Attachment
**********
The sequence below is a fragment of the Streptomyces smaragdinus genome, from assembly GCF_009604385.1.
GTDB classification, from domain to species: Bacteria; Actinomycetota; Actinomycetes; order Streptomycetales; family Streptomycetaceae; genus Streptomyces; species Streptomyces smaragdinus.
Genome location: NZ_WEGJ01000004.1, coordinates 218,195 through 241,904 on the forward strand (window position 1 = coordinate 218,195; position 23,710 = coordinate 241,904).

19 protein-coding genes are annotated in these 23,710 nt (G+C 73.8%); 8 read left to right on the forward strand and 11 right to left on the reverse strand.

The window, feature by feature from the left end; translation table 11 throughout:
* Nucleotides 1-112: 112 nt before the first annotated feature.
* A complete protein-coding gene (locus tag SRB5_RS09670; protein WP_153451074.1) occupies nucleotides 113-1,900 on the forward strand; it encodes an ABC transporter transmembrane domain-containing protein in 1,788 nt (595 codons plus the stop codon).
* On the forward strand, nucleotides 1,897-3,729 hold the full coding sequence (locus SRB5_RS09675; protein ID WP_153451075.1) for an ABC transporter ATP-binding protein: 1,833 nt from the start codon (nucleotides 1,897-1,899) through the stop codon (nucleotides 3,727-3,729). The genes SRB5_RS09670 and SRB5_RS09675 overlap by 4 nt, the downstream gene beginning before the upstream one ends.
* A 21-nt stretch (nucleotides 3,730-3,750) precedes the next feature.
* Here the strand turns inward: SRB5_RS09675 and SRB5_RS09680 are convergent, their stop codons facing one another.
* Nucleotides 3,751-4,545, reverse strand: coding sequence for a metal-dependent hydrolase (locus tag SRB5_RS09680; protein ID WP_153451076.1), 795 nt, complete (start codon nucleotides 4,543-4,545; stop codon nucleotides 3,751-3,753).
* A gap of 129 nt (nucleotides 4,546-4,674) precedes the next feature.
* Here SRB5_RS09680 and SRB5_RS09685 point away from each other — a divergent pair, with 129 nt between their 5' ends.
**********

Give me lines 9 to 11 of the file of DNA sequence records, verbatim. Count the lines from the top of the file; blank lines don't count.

* A 21-nt stretch (nucleotides 3,730-3,750) precedes the next feature.
* Here the strand turns inward: SRB5_RS09675 and SRB5_RS09680 are convergent, their stop codons facing one another.
* Nucleotides 3,751-4,545, reverse strand: coding sequence for a metal-dependent hydrolase (locus tag SRB5_RS09680; protein ID WP_153451076.1), 795 nt, complete (start codon nucleotides 4,543-4,545; stop codon nucleotides 3,751-3,753).